bate

1
[beyt]
verb (used with object), bat·ed, bat·ing.
  1. to moderate or restrain: unable to bate our enthusiasm.
  2. to lessen or diminish; abate: setbacks that bated his hopes.
verb (used without object), bat·ed, bat·ing.
  1. to diminish or subside; abate.
Idioms
  1. with bated breath, with breath drawn in or held because of anticipation or suspense: We watched with bated breath as the runners approached the finish line.

Origin of bate

1
1250–1300; Middle English, aphetic variant of abate
Can be confusedbaited bated
Dictionary.com Unabridged Based on the Random House Unabridged Dictionary, © Random House, Inc. 2018

British Dictionary definitions for bated breath

bate

1
verb
  1. another word for abate
  2. with bated breath holding one's breath in suspense or fear

bate

2
verb
  1. (intr) (of hawks) to jump violently from a perch or the falconer's fist, often hanging from the leash while struggling to escape

Word Origin for bate

C13: from Old French batre to beat, from Latin battuere; related to bat 1

bate

3
verb (tr)
  1. to soak (skin or hides) in a special solution to soften them and remove chemicals used in previous treatments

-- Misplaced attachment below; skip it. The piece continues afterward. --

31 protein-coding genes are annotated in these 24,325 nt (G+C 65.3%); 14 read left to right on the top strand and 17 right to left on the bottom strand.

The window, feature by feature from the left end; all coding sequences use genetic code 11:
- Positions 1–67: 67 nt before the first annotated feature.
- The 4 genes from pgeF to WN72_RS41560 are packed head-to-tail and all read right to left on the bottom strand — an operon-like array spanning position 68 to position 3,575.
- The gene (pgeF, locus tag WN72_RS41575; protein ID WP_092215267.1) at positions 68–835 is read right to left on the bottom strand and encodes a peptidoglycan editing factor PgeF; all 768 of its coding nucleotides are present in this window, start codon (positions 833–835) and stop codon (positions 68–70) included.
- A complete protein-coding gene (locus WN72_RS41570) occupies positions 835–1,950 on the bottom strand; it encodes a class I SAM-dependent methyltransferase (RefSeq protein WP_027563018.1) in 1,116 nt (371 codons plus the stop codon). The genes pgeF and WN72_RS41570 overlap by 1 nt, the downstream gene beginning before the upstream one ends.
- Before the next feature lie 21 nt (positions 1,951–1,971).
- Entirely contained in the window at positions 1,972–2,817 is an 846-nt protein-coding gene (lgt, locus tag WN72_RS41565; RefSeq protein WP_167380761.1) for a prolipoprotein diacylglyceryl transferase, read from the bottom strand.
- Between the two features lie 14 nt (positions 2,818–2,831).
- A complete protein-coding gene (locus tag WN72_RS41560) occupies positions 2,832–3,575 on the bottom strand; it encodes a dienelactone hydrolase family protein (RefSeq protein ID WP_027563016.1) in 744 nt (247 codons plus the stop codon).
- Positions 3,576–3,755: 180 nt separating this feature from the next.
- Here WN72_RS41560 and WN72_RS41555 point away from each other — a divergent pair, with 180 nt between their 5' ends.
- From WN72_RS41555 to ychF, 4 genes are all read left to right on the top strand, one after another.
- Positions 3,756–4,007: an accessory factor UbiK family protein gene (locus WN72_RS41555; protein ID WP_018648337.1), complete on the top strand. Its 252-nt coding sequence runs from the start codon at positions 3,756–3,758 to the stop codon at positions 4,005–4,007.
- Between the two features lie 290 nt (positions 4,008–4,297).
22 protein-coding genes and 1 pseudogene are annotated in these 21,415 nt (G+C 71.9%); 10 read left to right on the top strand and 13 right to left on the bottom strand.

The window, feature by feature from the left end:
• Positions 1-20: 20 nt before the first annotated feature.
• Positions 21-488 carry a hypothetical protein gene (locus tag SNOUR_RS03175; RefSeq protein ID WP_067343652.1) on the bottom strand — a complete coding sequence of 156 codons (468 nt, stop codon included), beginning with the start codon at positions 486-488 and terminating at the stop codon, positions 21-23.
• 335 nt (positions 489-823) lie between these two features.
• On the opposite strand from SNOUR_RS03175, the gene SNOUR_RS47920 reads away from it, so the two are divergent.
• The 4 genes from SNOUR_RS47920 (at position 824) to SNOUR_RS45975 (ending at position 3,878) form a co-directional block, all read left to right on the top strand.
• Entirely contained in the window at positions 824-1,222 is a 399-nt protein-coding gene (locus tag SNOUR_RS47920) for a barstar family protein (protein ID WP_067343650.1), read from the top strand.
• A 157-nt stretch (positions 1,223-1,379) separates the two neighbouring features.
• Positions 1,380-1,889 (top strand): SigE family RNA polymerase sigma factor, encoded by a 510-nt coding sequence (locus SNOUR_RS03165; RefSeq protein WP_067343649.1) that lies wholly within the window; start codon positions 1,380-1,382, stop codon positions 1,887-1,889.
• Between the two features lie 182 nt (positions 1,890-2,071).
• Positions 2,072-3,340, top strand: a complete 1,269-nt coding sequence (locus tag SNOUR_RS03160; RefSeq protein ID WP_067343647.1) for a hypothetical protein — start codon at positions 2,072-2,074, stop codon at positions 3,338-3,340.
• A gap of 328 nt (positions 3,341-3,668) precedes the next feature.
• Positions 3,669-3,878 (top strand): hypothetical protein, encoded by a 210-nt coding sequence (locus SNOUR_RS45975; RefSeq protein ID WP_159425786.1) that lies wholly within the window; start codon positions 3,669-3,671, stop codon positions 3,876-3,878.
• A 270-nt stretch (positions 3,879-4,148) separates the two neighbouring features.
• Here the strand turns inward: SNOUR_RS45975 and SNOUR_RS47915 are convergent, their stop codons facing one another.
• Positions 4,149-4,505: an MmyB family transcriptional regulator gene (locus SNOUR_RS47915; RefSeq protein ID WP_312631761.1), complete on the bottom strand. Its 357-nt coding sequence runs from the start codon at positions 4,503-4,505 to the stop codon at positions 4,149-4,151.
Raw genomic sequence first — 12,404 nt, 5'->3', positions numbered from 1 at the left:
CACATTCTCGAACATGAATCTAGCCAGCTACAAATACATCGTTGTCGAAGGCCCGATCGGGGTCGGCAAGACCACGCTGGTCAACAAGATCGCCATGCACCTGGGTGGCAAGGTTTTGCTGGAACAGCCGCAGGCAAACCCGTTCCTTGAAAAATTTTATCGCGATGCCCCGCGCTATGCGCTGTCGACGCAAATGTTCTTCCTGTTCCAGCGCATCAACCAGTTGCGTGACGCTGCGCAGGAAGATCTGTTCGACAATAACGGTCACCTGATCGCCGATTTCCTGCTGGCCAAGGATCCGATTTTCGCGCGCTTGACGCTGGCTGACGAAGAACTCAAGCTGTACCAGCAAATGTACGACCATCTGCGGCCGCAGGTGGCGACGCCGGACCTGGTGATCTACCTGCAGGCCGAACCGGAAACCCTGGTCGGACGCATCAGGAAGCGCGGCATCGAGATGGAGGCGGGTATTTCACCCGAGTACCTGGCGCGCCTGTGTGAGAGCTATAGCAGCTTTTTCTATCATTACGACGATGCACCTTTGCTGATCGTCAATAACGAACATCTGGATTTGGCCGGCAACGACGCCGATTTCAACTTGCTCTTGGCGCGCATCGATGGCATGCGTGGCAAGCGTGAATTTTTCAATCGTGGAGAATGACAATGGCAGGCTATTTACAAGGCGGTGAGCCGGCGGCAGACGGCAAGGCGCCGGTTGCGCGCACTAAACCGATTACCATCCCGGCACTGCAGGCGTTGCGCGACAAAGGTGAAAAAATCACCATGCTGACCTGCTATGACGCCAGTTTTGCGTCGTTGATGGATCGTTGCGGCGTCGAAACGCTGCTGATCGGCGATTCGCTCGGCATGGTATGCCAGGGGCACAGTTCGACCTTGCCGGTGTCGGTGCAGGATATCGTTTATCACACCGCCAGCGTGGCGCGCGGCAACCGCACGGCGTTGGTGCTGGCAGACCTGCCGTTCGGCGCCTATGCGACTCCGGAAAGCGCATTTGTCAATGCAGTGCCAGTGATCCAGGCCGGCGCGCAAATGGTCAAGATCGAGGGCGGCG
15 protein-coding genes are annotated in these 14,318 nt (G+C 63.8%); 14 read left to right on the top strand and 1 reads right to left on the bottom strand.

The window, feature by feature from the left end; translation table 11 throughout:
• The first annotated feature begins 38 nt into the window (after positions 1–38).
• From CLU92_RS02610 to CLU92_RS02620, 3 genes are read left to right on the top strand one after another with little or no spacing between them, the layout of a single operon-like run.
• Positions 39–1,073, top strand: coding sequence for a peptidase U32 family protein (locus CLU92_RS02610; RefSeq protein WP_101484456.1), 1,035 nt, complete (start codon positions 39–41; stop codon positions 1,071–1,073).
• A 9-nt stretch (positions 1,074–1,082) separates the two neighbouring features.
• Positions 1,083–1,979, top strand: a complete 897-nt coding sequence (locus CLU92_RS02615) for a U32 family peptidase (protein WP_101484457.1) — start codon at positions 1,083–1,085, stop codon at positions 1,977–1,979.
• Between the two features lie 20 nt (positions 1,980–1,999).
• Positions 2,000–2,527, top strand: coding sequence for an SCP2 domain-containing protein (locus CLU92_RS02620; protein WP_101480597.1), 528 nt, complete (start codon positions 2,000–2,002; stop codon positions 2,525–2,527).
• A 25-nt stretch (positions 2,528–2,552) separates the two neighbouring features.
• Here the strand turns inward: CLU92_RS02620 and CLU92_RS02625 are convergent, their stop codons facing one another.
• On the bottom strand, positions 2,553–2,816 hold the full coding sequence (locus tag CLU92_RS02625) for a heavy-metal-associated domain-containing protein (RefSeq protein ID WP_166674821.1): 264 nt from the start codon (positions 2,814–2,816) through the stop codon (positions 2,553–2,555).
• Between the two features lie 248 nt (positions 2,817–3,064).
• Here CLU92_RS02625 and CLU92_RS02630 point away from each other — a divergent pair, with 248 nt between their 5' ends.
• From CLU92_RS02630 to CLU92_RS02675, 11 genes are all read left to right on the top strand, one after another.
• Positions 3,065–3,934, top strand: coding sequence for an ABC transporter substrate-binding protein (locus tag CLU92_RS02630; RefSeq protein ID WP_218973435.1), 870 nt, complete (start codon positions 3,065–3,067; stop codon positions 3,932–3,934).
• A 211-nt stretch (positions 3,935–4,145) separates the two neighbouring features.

noun
  1. the solution used

Word Origin for bate

Old English bǣtan to bait 1

bate

4
noun
  1. British slang a bad temper or rage

Word Origin for bate

C19: from bait 1, alluding to the mood of a person who is being baited
Collins English Dictionary - Complete & Unabridged 2012 Digital Edition © William Collins Sons & Co. Ltd. 1979, 1986 © HarperCollins Publishers 1998, 2000, 2003, 2005, 2006, 2007, 2009, 2012

Word Origin and History for bated breath
n.

see bate (v.1).

bate

v.1

"to reduce, to lessen in intensity," c.1300, shortening of abate (q.v.). Now only in phrase bated breath, which was used by Shakespeare in "The Merchant of Venice" (1596).

bate

v.2

c.1300, "to contend with blows or arguments," from Old French batre "to hit, beat, strike," from Late Latin battere, from Latin batuere "to beat, knock" (see batter (v.)). In falconry, "to beat the wings impatiently and flutter away from the perch." Figurative sense of "to flutter downward" attested from 1580s.

Online Etymology Dictionary, © 2010 Douglas Harper